ISO auditors survey and assess equipment, production systems and processes for manufacturing companies to ensure they are compliant with ISO regulations. Business professionals interested in becoming ISO auditors can find relevant training programs from technical schools and community colleges through continuing education or professional development departments. While a few programs may award a certificate, most are non-credit programs that offer students the chance to perform audits and gain experience in ISO standards.
Each standard has its own numerical code; the ISO-9001:2008 and ISO-14001:2004 standards are popular focus areas for these programs. No formal education admission requirements exist, but programs may expect students to complete fundamental coursework. The ISO-9001:2008 course concentrates on ISO guideline systems, while ISO-14001:2004 is specific to environmental, management and auditing systems.
ISO 9001:2008 Training Programs
ISO states that this standard covers quality management systems (QMS) that are designed to ensure customer satisfaction with products and to help organizations meet all relevant regulatory guidelines (www.iso.org). Lead auditors are trained to perform internal quality audits, differentiate between specific types of audits, identify and document any nonconformity, prepare audit reports and implement corrective measures. Common program topics include:
- Conducting an audit
- Audit plans
- Correction action processes
- Process audits
- Process models
- System audits
Find schools that offer these popular programs
- Hazardous Materials Information Systems
- Industrial Safety Technologies
- Occupational Safety Technologies
- Quality Control Technologies
ISO-14001: 2004 Training Programs
This standard requires organizations to monitor and control the overall impact of their operations upon the natural environment, understand auditing and direct team members. Lead auditors for this standard can be trained to assess their companies' methods for controlling environmental hazards, test their respective EMS and examine EMS documentation. Course program topics include:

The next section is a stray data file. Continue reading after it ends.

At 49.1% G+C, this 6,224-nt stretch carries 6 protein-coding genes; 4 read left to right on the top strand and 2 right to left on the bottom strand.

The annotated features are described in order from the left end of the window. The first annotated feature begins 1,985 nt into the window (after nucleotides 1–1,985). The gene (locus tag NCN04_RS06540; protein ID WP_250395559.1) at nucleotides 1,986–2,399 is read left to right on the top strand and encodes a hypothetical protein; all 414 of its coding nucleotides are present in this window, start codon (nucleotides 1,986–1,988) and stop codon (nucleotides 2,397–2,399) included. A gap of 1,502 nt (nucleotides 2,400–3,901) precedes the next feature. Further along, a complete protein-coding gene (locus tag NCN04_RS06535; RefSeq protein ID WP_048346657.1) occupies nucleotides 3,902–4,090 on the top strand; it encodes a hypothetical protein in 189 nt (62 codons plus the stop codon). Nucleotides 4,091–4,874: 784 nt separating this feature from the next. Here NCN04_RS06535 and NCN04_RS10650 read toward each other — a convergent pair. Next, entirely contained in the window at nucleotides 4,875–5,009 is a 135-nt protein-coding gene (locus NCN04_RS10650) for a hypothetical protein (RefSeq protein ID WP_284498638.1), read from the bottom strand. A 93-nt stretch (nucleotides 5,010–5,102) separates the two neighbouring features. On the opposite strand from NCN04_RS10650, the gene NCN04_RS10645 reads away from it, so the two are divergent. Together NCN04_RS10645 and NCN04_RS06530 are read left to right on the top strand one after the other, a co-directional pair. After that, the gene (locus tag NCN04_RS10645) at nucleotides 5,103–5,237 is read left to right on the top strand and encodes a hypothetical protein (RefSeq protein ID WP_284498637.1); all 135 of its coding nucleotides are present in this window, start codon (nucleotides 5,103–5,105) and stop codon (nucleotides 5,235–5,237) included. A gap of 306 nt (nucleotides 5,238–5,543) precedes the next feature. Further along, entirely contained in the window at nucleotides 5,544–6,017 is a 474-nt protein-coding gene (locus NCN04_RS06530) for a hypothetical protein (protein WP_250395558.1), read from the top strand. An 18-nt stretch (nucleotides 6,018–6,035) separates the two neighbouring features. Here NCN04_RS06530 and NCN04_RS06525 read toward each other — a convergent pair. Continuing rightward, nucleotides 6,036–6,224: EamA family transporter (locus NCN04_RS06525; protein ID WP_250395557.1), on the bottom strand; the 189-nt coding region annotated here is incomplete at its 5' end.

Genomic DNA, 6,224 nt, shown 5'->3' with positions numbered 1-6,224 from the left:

- Documentation requirements
- EMS and the law
- Environmental impacts and aspects
- Environmental system requirements
- Audit reports
- Auditing regulations
Employment Outlook and Salary Info
According to the U.S. Bureau of Labor Statistics (BLS) ISO auditors are a subset of inspectors, testers, sorters, samplers and weighers (www.bls.gov). The BLS expects employment in this profession to remain stagnant from 2014 to 2024. In May 2015, the BLS stated that the average salary for all inspectors, testers, sorters, samplers and weighers was $39,410.
The American Society of Quality (ASQ) confers certification in a range of different quality auditing and inspection areas. The certification process usually requires that candidates have a particular level of professional experience and pass an exam. For the Quality Auditor certification in particular, the ASQ requires eight years of experience, although it will waive some of these years depending on candidates' degree levels (www.asq.org). The exam in this case has 150 questions and takes five hours to complete.
Non-credit-granting ISO auditor training programs can be found at technical schools and community colleges. Two of the most popular programs include one in quality management systems and another in environmental, lead auditing and management systems.